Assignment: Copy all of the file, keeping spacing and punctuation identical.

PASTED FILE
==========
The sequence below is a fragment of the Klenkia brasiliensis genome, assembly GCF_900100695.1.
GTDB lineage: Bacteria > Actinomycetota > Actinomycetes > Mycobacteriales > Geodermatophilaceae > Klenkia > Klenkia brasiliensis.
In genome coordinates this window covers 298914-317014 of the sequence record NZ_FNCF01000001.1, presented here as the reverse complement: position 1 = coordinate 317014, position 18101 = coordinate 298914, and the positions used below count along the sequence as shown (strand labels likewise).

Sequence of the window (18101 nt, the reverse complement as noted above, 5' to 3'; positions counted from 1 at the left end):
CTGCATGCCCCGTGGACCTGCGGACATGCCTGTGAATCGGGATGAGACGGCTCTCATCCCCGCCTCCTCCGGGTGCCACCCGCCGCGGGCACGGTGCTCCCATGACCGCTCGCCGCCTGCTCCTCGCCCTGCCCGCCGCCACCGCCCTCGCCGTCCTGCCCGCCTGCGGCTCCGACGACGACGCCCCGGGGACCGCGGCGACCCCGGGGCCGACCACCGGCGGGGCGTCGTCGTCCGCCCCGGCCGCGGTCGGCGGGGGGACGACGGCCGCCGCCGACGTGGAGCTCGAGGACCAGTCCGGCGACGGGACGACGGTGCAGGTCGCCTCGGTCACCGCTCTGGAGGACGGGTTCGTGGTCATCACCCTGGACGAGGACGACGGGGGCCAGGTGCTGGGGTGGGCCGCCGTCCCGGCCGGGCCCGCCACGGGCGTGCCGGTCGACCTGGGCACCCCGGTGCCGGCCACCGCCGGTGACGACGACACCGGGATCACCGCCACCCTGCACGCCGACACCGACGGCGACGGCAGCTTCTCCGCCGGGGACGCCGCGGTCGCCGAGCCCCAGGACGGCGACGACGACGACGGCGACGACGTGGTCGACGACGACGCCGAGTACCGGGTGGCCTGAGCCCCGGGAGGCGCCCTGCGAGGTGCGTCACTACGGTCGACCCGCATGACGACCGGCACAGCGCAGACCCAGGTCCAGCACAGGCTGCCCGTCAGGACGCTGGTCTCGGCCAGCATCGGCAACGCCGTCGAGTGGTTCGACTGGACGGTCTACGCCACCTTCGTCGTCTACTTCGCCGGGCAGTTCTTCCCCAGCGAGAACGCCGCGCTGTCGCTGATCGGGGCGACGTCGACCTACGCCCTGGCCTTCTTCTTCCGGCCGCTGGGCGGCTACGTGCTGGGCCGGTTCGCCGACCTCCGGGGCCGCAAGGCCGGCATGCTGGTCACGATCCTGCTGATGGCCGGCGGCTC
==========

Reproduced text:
The sequence below is a fragment of the Klenkia brasiliensis genome, assembly GCF_900100695.1.
GTDB lineage: Bacteria > Actinomycetota > Actinomycetes > Mycobacteriales > Geodermatophilaceae > Klenkia > Klenkia brasiliensis.
In genome coordinates this window covers 298914-317014 of the sequence record NZ_FNCF01000001.1, presented here as the reverse complement: position 1 = coordinate 317014, position 18101 = coordinate 298914, and the positions used below count along the sequence as shown (strand labels likewise).

Sequence of the window (18101 nt, the reverse complement as noted above, 5' to 3'; positions counted from 1 at the left end):
CTGCATGCCCCGTGGACCTGCGGACATGCCTGTGAATCGGGATGAGACGGCTCTCATCCCCGCCTCCTCCGGGTGCCACCCGCCGCGGGCACGGTGCTCCCATGACCGCTCGCCGCCTGCTCCTCGCCCTGCCCGCCGCCACCGCCCTCGCCGTCCTGCCCGCCTGCGGCTCCGACGACGACGCCCCGGGGACCGCGGCGACCCCGGGGCCGACCACCGGCGGGGCGTCGTCGTCCGCCCCGGCCGCGGTCGGCGGGGGGACGACGGCCGCCGCCGACGTGGAGCTCGAGGACCAGTCCGGCGACGGGACGACGGTGCAGGTCGCCTCGGTCACCGCTCTGGAGGACGGGTTCGTGGTCATCACCCTGGACGAGGACGACGGGGGCCAGGTGCTGGGGTGGGCCGCCGTCCCGGCCGGGCCCGCCACGGGCGTGCCGGTCGACCTGGGCACCCCGGTGCCGGCCACCGCCGGTGACGACGACACCGGGATCACCGCCACCCTGCACGCCGACACCGACGGCGACGGCAGCTTCTCCGCCGGGGACGCCGCGGTCGCCGAGCCCCAGGACGGCGACGACGACGACGGCGACGACGTGGTCGACGACGACGCCGAGTACCGGGTGGCCTGAGCCCCGGGAGGCGCCCTGCGAGGTGCGTCACTACGGTCGACCCGCATGACGACCGGCACAGCGCAGACCCAGGTCCAGCACAGGCTGCCCGTCAGGACGCTGGTCTCGGCCAGCATCGGCAACGCCGTCGAGTGGTTCGACTGGACGGTCTACGCCACCTTCGTCGTCTACTTCGCCGGGCAGTTCTTCCCCAGCGAGAACGCCGCGCTGTCGCTGATCGGGGCGACGTCGACCTACGCCCTGGCCTTCTTCTTCCGGCCGCTGGGCGGCTACGTGCTGGGCCGGTTCGCCGACCTCCGGGGCCGCAAGGCCGGCATGCTGGTCACGATCCTGCTGATGGCCGGCGGCTC